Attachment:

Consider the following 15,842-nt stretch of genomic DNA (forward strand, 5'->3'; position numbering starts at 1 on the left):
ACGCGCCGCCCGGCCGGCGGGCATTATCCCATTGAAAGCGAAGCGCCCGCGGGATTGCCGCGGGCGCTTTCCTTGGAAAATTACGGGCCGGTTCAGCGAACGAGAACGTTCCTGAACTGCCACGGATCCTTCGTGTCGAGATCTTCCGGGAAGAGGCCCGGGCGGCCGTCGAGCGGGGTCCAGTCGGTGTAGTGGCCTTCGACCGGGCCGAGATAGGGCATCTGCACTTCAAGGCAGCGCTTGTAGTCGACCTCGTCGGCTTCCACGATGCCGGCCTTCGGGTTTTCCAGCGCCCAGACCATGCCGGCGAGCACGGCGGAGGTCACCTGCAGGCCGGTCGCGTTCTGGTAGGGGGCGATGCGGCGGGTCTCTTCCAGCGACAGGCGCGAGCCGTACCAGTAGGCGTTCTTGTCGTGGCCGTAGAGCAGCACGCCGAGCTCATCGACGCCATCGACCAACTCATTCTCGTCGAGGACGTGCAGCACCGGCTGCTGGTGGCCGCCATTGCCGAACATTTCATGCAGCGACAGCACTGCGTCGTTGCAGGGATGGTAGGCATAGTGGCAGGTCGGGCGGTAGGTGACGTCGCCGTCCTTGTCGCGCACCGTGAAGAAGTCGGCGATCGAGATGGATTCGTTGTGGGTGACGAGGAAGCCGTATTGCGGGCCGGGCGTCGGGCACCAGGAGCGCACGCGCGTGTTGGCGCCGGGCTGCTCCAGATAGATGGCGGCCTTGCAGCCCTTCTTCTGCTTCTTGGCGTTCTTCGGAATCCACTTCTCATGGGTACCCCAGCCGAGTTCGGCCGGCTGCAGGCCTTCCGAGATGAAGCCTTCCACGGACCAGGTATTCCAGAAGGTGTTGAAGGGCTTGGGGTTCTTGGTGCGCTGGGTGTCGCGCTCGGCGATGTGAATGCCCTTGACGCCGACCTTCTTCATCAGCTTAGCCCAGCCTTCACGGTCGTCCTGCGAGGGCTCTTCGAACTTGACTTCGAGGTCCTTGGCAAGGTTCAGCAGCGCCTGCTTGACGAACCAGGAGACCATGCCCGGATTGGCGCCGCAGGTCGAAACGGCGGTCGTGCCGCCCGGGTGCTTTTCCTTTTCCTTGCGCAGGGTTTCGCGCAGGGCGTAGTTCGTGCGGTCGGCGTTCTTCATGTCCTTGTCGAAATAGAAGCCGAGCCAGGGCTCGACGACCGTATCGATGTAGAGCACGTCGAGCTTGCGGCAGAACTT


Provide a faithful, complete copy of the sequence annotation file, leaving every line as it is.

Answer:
Consider the following 15,842-nt stretch of genomic DNA (forward strand, 5'->3'; position numbering starts at 1 on the left):
ACGCGCCGCCCGGCCGGCGGGCATTATCCCATTGAAAGCGAAGCGCCCGCGGGATTGCCGCGGGCGCTTTCCTTGGAAAATTACGGGCCGGTTCAGCGAACGAGAACGTTCCTGAACTGCCACGGATCCTTCGTGTCGAGATCTTCCGGGAAGAGGCCCGGGCGGCCGTCGAGCGGGGTCCAGTCGGTGTAGTGGCCTTCGACCGGGCCGAGATAGGGCATCTGCACTTCAAGGCAGCGCTTGTAGTCGACCTCGTCGGCTTCCACGATGCCGGCCTTCGGGTTTTCCAGCGCCCAGACCATGCCGGCGAGCACGGCGGAGGTCACCTGCAGGCCGGTCGCGTTCTGGTAGGGGGCGATGCGGCGGGTCTCTTCCAGCGACAGGCGCGAGCCGTACCAGTAGGCGTTCTTGTCGTGGCCGTAGAGCAGCACGCCGAGCTCATCGACGCCATCGACCAACTCATTCTCGTCGAGGACGTGCAGCACCGGCTGCTGGTGGCCGCCATTGCCGAACATTTCATGCAGCGACAGCACTGCGTCGTTGCAGGGATGGTAGGCATAGTGGCAGGTCGGGCGGTAGGTGACGTCGCCGTCCTTGTCGCGCACCGTGAAGAAGTCGGCGATCGAGATGGATTCGTTGTGGGTGACGAGGAAGCCGTATTGCGGGCCGGGCGTCGGGCACCAGGAGCGCACGCGCGTGTTGGCGCCGGGCTGCTCCAGATAGATGGCGGCCTTGCAGCCCTTCTTCTGCTTCTTGGCGTTCTTCGGAATCCACTTCTCATGGGTACCCCAGCCGAGTTCGGCCGGCTGCAGGCCTTCCGAGATGAAGCCTTCCACGGACCAGGTATTCCAGAAGGTGTTGAAGGGCTTGGGGTTCTTGGTGCGCTGGGTGTCGCGCTCGGCGATGTGAATGCCCTTGACGCCGACCTTCTTCATCAGCTTAGCCCAGCCTTCACGGTCGTCCTGCGAGGGCTCTTCGAACTTGACTTCGAGGTCCTTGGCAAGGTTCAGCAGCGCCTGCTTGACGAACCAGGAGACCATGCCCGGATTGGCGCCGCAGGTCGAAACGGCGGTCGTGCCGCCCGGGTGCTTTTCCTTTTCCTTGCGCAGGGTTTCGCGCAGGGCGTAGTTCGTGCGGTCGGCGTTCTTCATGTCCTTGTCGAAATAGAAGCCGAGCCAGGGCTCGACGACCGTATCGATGTAGAGCACGTCGAGCTTGCGGCAGAACTT